On the basis of SRS, then, we see that human responsibility and freedom are the driving forces behind development; that material goods need to be ordered to the spiritual or complete development of the human person and of peoples; that working towards development is part of our fundamental nature as human beings, created by God and redeemed by Christ; that the social aspect of the human person is intrinsic to this development, as is the respect of human rights, and that all development must respect the limits of the natural world. A subsequent encyclical of John Paul II, Centesimus Annus (1991), picks up some of these elements, and develops others more fully, especially the importance of private property, of trade unions and the role of the firm in promoting human development, to which we will return below. It is clear in these documents that problems with human development exist in the advanced economies as much as in the developing ones. The key to understanding development is to understand its ordering of economic activity and material goods to the spiritual and transcendental vocation of the human person, so that the former really contribute to integral and thus complete human development. We understand the transcendental dimension of the person by referring to the religious traditions of which we are a part. Thus, although SRS does not explicitly use the term «common good», it directly connects us to common good thinking through the idea of ordering economic goods to the higher goods of the person. We will see more on this when we look at the model for the mission and purpose of the business developed in Managing As If Faith Mattered.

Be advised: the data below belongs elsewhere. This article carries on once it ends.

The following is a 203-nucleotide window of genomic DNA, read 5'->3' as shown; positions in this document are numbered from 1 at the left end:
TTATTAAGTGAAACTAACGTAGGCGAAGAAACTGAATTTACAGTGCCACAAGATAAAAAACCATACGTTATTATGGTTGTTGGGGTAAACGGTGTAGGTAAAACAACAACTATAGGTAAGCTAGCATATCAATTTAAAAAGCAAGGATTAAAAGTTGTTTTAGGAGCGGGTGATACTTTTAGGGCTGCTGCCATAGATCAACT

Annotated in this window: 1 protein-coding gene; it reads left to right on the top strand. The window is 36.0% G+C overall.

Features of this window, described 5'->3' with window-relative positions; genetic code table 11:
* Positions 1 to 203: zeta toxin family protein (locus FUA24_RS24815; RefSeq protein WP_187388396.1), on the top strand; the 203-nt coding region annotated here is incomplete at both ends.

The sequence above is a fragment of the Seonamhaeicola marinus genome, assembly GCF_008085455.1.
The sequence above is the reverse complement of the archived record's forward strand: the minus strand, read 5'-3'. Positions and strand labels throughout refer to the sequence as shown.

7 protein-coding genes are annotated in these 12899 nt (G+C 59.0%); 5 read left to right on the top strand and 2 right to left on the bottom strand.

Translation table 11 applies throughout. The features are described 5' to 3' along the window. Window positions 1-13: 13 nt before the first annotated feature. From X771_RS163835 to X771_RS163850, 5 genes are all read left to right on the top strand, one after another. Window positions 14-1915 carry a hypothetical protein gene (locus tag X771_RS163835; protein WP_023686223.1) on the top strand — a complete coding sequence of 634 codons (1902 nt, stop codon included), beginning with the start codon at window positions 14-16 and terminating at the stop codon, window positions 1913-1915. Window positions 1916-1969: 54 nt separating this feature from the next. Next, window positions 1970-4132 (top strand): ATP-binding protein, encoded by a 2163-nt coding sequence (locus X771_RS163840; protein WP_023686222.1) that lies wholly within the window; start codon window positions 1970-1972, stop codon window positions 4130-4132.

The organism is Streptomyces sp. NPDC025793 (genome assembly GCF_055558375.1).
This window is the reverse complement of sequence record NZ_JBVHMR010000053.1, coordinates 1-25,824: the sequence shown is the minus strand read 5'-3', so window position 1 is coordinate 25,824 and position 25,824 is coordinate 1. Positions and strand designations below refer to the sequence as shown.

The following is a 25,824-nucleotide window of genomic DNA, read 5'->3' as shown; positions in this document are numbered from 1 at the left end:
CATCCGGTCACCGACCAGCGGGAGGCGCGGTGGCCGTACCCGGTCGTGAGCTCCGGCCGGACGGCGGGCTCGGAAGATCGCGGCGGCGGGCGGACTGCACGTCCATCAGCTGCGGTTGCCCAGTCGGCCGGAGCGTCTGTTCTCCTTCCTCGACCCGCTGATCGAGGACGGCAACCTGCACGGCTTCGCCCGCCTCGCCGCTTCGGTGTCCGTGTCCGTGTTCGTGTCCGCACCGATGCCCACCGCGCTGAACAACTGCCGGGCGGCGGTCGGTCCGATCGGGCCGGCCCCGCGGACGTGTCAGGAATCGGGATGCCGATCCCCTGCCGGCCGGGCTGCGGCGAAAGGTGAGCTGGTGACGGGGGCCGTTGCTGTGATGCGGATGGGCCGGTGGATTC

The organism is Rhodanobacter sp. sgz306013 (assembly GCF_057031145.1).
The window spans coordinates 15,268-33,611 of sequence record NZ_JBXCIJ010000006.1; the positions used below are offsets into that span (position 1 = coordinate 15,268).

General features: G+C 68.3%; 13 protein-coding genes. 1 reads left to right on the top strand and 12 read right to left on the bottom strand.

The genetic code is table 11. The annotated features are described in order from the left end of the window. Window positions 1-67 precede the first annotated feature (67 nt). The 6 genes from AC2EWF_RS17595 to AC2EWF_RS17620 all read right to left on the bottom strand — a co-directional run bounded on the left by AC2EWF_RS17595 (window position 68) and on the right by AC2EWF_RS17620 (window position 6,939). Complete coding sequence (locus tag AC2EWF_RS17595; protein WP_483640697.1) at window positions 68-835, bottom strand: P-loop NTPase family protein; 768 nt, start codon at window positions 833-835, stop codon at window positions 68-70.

Human Development in the HDR series
Since 1990, the UNDP has been publishing a yearly «Human Development Report» (HDR) to focus governments and policy makers on human development itself. Until this series of reports began, economic growth had usually been seen as the sign of a country’s health and the measure of its development. The launching of the «Human Development Report» series is a very important step forward, since it has already started to put human development at the centre of the development agenda. These reports constantly emphasise what the Christian social tradition also wants to emphasise: economic gain is only an instrumental or foundational good towards the gain of the excellent or intrinsic goods of human development: «Men, women and children must be the centre of attention –with development woven around people, not people around development» 12. The main aim of the reports is to change the focus from economic development towards human development as the criteria for evaluating progress in development and in the work of agencies such as the UNDP. Great efforts are therefore being made to move away from a univocal idea about development, in which purely foundational goods are important, towards the idea of human-centred development, where economic goods are valued in so far as they contribute to the intrinsic or excellent goods of human development.